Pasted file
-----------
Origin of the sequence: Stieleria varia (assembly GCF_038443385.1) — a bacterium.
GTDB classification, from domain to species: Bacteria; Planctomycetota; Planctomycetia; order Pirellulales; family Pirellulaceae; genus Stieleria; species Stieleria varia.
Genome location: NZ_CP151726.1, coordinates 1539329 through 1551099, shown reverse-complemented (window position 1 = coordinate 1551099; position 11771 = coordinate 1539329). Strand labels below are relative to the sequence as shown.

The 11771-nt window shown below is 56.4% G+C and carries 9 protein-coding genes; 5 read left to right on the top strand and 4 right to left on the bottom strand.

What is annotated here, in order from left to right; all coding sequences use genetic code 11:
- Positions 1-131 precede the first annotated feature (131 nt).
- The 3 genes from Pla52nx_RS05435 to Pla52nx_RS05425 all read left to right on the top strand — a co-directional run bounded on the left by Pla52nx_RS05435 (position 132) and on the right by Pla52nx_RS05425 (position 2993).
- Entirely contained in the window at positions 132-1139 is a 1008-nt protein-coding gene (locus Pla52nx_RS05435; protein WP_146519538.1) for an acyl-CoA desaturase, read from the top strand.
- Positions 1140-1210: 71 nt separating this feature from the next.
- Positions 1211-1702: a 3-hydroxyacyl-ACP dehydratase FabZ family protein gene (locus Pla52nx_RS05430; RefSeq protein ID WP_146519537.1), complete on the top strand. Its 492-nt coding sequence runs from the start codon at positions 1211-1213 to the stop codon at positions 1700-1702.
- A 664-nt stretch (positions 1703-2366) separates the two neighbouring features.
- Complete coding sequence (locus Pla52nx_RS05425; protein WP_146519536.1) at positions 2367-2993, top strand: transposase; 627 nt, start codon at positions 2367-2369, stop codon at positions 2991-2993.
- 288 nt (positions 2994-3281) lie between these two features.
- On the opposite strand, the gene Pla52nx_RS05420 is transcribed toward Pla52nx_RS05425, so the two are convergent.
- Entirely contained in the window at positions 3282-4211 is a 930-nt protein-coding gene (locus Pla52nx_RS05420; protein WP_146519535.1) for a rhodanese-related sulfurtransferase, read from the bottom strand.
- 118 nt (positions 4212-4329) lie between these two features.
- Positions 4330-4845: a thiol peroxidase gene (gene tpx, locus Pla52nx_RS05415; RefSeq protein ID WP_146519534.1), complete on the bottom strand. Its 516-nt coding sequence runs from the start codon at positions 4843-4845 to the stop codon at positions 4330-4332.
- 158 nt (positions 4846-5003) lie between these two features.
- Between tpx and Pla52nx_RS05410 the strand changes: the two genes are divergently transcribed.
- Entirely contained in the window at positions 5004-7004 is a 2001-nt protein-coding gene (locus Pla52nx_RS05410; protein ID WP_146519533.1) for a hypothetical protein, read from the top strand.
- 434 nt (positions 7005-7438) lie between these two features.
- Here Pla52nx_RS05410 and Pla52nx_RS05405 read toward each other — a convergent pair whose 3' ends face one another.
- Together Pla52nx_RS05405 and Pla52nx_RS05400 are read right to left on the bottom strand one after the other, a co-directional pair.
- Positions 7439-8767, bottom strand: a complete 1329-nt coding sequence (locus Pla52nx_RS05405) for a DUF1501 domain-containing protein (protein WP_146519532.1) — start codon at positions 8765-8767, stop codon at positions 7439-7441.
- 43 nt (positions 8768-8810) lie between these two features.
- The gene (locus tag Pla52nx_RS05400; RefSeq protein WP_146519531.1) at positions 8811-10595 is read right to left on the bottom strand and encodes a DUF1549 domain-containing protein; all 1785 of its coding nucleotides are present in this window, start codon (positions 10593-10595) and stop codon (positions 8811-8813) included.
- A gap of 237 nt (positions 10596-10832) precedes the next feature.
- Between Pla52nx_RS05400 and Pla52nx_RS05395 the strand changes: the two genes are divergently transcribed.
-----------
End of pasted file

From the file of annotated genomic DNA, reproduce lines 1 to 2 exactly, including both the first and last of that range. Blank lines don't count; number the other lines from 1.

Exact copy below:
Origin of the sequence: Stieleria varia (assembly GCF_038443385.1) — a bacterium.
GTDB classification, from domain to species: Bacteria; Planctomycetota; Planctomycetia; order Pirellulales; family Pirellulaceae; genus Stieleria; species Stieleria varia.